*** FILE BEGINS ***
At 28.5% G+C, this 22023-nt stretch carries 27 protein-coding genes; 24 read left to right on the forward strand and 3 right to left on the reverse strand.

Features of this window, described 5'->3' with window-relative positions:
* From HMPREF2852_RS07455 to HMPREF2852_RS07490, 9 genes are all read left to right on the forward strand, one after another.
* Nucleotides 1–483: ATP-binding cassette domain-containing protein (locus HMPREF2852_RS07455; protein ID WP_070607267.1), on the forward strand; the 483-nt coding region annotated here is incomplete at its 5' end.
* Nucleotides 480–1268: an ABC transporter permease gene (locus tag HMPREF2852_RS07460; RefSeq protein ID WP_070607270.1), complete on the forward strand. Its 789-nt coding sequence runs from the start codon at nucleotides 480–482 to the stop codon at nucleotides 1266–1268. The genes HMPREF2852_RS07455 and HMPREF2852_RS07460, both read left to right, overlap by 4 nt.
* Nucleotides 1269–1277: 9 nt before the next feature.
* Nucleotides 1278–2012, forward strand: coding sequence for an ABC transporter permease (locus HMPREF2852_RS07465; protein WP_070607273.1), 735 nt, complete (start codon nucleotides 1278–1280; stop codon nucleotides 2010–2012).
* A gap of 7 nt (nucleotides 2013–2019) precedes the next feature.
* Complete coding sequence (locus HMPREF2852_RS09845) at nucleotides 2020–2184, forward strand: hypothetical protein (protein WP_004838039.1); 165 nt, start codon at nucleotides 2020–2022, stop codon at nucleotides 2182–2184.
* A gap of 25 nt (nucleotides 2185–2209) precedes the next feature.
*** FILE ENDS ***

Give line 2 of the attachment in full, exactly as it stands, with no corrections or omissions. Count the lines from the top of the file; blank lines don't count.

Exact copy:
Features of this window, described 5'->3' with window-relative positions: